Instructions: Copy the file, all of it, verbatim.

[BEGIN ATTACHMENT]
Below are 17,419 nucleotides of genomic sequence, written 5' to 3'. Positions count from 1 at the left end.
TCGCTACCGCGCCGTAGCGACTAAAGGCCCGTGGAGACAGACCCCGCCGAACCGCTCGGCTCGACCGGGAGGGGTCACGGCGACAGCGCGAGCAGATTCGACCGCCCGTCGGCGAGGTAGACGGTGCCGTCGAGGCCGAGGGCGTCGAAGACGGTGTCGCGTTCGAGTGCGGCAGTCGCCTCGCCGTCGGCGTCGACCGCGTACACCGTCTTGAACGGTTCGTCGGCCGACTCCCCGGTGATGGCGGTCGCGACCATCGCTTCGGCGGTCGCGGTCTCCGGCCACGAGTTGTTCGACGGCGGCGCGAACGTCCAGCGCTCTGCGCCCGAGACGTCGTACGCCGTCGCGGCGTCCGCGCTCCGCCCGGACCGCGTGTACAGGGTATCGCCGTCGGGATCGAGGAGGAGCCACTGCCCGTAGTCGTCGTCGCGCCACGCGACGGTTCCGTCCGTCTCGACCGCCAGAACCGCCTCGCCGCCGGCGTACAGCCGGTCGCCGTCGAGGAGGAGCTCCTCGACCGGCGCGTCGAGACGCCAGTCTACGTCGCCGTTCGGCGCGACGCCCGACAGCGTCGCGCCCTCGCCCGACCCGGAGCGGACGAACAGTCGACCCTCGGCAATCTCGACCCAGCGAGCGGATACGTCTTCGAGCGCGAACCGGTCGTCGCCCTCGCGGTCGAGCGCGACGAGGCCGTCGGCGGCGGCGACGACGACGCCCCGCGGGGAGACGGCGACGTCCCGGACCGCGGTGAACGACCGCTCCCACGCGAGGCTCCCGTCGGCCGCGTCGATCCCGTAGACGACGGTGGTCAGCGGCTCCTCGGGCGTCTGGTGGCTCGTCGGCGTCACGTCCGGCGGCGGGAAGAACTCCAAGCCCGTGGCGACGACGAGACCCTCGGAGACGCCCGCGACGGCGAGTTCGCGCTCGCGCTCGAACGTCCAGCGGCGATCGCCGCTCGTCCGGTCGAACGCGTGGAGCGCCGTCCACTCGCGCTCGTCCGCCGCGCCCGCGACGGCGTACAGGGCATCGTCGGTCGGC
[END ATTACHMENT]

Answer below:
Below are 17,419 nucleotides of genomic sequence, written 5' to 3'. Positions count from 1 at the left end.
TCGCTACCGCGCCGTAGCGACTAAAGGCCCGTGGAGACAGACCCCGCCGAACCGCTCGGCTCGACCGGGAGGGGTCACGGCGACAGCGCGAGCAGATTCGACCGCCCGTCGGCGAGGTAGACGGTGCCGTCGAGGCCGAGGGCGTCGAAGACGGTGTCGCGTTCGAGTGCGGCAGTCGCCTCGCCGTCGGCGTCGACCGCGTACACCGTCTTGAACGGTTCGTCGGCCGACTCCCCGGTGATGGCGGTCGCGACCATCGCTTCGGCGGTCGCGGTCTCCGGCCACGAGTTGTTCGACGGCGGCGCGAACGTCCAGCGCTCTGCGCCCGAGACGTCGTACGCCGTCGCGGCGTCCGCGCTCCGCCCGGACCGCGTGTACAGGGTATCGCCGTCGGGATCGAGGAGGAGCCACTGCCCGTAGTCGTCGTCGCGCCACGCGACGGTTCCGTCCGTCTCGACCGCCAGAACCGCCTCGCCGCCGGCGTACAGCCGGTCGCCGTCGAGGAGGAGCTCCTCGACCGGCGCGTCGAGACGCCAGTCTACGTCGCCGTTCGGCGCGACGCCCGACAGCGTCGCGCCCTCGCCCGACCCGGAGCGGACGAACAGTCGACCCTCGGCAATCTCGACCCAGCGAGCGGATACGTCTTCGAGCGCGAACCGGTCGTCGCCCTCGCGGTCGAGCGCGACGAGGCCGTCGGCGGCGGCGACGACGACGCCCCGCGGGGAGACGGCGACGTCCCGGACCGCGGTGAACGACCGCTCCCACGCGAGGCTCCCGTCGGCCGCGTCGATCCCGTAGACGACGGTGGTCAGCGGCTCCTCGGGCGTCTGGTGGCTCGTCGGCGTCACGTCCGGCGGCGGGAAGAACTCCAAGCCCGTGGCGACGACGAGACCCTCGGAGACGCCCGCGACGGCGAGTTCGCGCTCGCGCTCGAACGTCCAGCGGCGATCGCCGCTCGTCCGGTCGAACGCGTGGAGCGCCGTCCACTCGCGCTCGTCCGCCGCGCCCGCGACGGCGTACAGGGCATCGTCGGTCGGC